One activist, who also preferred not to be named for security reasons told Middle East Eye that the humanitarian situation in Eastern Ghouta was “disastrous”.
“There’s the [two year] siege, with no food, no water, no electricity, no medicines…and on top of that there’s the constant bombing from above in the sky,” said the activist, who is originally from Dhouma. While she fled the fighting recently, she claims to have kept a network of sources inside the troubled city.
“Children are dying from hunger…the food they are surviving on is horrific. Some of it is meant to be food for the animals,” she said.
“People cannot leave because of the siege…it’s very dangerous especially for families,” the activist continued. “Those who managed to leave do so mostly by tunnels.”
Zaher, another activist who managed to leave Douma a week ago, told the Middle East Eye that the Syrian government has always reserved the hardest pounding for Douma.
“Douma would always get shelled if the government lost ground in other parts of Ghouta,” he explained. “Because the regime sees it as the centre of the opposition’s political, military, and economic decision-making. Most of the leaders from the opposition groups are from or based in Douma too.”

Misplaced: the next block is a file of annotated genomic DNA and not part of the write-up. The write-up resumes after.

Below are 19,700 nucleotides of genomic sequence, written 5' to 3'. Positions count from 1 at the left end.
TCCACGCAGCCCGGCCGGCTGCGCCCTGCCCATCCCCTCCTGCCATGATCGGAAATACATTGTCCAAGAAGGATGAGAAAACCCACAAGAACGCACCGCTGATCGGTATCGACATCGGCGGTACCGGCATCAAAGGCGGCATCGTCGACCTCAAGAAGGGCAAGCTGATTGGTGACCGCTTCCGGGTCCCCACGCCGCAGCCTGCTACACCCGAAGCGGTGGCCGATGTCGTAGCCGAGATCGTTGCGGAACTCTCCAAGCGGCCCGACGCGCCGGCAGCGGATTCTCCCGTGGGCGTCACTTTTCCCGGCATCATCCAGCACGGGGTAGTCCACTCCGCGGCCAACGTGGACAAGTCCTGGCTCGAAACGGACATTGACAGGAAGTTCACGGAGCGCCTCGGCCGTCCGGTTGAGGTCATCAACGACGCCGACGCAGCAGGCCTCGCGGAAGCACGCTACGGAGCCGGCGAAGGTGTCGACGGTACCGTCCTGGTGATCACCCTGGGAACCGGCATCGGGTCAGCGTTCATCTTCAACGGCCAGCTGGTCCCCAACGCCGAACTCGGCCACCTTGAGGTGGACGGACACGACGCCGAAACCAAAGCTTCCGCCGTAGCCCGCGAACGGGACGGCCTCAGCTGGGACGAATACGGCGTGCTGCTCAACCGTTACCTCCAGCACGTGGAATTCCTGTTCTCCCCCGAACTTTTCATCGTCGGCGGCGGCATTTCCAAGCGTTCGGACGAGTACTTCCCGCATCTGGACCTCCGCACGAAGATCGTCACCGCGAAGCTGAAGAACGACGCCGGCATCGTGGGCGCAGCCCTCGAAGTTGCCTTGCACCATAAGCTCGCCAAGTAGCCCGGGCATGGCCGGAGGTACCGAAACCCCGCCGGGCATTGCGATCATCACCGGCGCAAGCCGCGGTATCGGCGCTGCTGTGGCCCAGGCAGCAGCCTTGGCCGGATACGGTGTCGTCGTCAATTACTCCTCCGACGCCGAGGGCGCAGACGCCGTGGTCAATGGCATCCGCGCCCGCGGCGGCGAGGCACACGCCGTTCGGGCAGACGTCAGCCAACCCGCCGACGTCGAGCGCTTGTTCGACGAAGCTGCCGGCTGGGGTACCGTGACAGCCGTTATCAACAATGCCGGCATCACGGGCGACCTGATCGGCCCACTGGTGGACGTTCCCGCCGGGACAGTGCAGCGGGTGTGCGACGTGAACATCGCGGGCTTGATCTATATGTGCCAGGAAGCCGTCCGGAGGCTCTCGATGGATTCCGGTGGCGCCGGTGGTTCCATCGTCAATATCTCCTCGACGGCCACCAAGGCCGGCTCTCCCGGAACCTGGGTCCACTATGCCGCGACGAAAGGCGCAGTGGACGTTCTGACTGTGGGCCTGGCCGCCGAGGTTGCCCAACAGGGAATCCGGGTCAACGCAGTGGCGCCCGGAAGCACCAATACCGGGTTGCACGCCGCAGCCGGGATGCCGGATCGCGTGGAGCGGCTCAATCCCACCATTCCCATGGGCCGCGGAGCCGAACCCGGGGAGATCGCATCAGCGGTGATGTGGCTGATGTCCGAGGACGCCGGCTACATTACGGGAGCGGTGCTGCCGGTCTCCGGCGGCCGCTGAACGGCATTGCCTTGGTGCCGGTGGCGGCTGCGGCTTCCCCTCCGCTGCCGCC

“The state Douma is in when I left is catastrophic. The warplanes did not stop except when it was raining. Everyone would see it as a blessing whenever it rained, because that meant we got to live for another day,” he added.
Barrel bombs have been used by the Syrian army over Douma and other towns in Ghouta, yet Zaher describes vaccum missiles as being far more deadly.
“One missile can destroy an entire neighbourhood,” he said. “It sucks up the oxygen in an area and targets the basic foundations of buildings. We are talking about illegal warfare. A five story building will be completely destroyed. Barrel bombs are a mercy compared to vacuum missiles,” he added.
Vacuum bombs are a type of thermobaric weapons that go off at high altitude dispersing a cloud of fuel that triggers a second explosion.
The Syrian News Agency SANA has previously described Eastern Ghouta as being under " the draconian rule of terrorist organisations," while praising the Syrian army's efforts in evacuating families from there.